I’ve been attending worship services for so many years now, I cannot remember what it felt like when I first started. Did I feel out of place? Was I intimidated? Were people welcoming?
I do remember feeling out of place when, as a college senior, I began attending mass at St. John the Baptist Catholic Church. In my home church I knew just what to expect: there would be a welcome, a hymn, a prayer, another hymn, and offering (at which time some announcements would be made), another hymn, a sermon, an invitation hymn and a closing prayer. Week after week it was the same.
But at St. John’s there was a liturgy to be followed. There was standing and kneeling, creeds to be recited, responses to be given and prayers to be made. It was very different from what I was used to, so I was always a little off-balance. What should I do while others are going up front to take Holy Communion? Will people wonder why I’m here? (I assumed they could tell a Protestant from three pews away.) Should I recite the creed with them or keep silent?
Going to church (or going to a different church) for the first time can be intimidating. What will people think of me? Will I say the wrong thing at the wrong time? What kind of clothes should I wear? Will I know what to do? Will anyone talk to me? Should I talk to anyone?
I had forgotten how daunting going to church can be until this week. I was with a dozen guys from our church on a three-day fishing trip to Lake Erie, and while there I had the chance to get acquainted with a couple of our charter captains.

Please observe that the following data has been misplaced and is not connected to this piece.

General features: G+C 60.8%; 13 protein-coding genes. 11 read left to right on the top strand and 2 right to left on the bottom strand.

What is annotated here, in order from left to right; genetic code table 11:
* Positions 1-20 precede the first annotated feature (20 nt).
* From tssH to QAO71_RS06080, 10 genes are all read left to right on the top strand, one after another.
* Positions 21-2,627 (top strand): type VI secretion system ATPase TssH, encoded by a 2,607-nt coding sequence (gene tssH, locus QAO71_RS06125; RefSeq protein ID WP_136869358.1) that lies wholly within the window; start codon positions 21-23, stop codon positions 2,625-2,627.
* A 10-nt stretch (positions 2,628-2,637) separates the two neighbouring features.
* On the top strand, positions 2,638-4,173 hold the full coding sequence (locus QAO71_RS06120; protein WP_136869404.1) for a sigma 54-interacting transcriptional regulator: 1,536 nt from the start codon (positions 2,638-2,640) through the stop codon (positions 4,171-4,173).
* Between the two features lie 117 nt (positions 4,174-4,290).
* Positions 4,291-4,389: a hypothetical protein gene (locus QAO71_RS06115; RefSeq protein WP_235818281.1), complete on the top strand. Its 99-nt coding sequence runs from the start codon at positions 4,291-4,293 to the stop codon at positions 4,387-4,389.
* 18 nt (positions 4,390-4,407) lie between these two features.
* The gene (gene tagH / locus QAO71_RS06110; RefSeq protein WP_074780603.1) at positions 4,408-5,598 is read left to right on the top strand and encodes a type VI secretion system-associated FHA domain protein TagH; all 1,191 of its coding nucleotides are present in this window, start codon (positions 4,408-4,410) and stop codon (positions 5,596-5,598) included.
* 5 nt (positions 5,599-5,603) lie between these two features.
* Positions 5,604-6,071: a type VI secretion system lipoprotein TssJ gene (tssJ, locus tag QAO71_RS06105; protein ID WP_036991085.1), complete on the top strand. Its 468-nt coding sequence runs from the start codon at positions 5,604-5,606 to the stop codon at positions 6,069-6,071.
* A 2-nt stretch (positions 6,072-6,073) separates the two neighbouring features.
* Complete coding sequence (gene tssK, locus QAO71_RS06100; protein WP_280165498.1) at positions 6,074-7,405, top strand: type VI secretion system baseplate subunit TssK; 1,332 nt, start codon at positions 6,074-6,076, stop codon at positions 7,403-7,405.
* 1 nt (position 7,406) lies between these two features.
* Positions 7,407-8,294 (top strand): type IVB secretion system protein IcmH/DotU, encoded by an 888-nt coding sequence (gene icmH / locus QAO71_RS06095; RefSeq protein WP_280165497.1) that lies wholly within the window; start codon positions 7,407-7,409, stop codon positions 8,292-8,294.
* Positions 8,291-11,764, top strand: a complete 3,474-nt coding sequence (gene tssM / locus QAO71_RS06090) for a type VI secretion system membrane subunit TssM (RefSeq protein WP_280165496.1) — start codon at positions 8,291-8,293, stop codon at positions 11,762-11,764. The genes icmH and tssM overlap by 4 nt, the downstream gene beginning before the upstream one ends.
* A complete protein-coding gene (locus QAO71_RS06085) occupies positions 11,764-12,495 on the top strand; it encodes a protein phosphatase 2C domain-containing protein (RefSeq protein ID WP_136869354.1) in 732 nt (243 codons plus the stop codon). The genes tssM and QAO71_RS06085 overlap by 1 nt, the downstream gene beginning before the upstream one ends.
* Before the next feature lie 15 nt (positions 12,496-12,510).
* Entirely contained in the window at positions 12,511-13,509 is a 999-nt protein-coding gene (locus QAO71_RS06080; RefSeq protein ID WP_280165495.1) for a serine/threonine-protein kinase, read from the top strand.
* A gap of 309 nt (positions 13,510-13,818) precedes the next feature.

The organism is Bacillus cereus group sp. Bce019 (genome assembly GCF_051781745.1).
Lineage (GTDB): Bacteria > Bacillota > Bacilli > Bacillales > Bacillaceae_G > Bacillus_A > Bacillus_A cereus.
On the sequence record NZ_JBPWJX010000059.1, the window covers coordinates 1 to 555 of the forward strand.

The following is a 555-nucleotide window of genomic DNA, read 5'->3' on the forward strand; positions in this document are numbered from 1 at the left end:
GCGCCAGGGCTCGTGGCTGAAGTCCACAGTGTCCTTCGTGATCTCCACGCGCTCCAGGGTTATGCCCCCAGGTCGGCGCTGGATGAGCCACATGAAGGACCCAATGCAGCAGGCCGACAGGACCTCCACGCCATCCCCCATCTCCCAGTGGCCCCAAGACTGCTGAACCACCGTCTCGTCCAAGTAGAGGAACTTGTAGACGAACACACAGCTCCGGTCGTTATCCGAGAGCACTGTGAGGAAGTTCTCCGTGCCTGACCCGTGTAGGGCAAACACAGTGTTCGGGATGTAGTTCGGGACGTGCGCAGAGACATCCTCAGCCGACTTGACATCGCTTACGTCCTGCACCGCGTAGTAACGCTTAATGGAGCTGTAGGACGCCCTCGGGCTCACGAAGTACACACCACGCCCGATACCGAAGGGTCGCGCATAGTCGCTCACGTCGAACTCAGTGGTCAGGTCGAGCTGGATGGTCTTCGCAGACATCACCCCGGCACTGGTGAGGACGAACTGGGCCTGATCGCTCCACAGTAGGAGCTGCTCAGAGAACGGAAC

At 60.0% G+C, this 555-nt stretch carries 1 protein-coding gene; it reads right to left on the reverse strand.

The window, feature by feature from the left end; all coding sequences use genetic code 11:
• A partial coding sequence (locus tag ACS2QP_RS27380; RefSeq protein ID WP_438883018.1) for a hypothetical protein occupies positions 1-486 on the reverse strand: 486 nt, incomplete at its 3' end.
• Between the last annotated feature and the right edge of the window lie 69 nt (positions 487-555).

As a group, charter captains (even those on fresh water lakes) are a little salty. They drink more than is good for them, use a colorful vocabulary and generally have a low P.Q. (patience quotient). From the little I’ve seen, they are not apt to quote a Bible verse or to break into a chorus of “Amazing Grace.”
As soon as they discovered I’m a pastor, they were on their best behavior (which, one might argue, still left something to be desired). Each of them, when the opportunity presented itself, engaged me in conversation about the Christian life and displayed a commendable openness to spiritual issues. One even blurted out, “God bless you,” when we parted.
The younger of the charter captains, who was under the impression that I thought he would go to hell because he didn’t go to church, lacked any kind of a religious upbringing. The other, a man whose pious mother died when he was still a child and whose father died a few years later, occasionally watches TV preachers and listens to old-time gospel music.
When I explained to the younger of the two men that following Christ is not about going to church but about having a relationship with the creator God, he seemed genuinely relieved. It was an eye-opener to me to discover that this salty dog was more unnerved by the idea of going to church than he was by the thought of meeting God.
Clearly even tough guys can find going to church intimidating – a truth we regular church attenders would be wise to remember. When inviting friends and family, we ought to reduce the intimidation factor by letting them know what to expect: tell them how long the service lasts; describe to them how most people dress; assure them that they will not be singled out.
They may be worried about the offering time. Explain how it is received. Talk to them about the pastor’s sermons. Tell them about what’s available for their children during the worship service. Offer to meet them at the door (or, better yet, to pick them up) and go with them. They may surprise you and say yes. Even a salty dog can learn new tricks.
Published first in The Coldwater Daily Reporter, June 16, 2013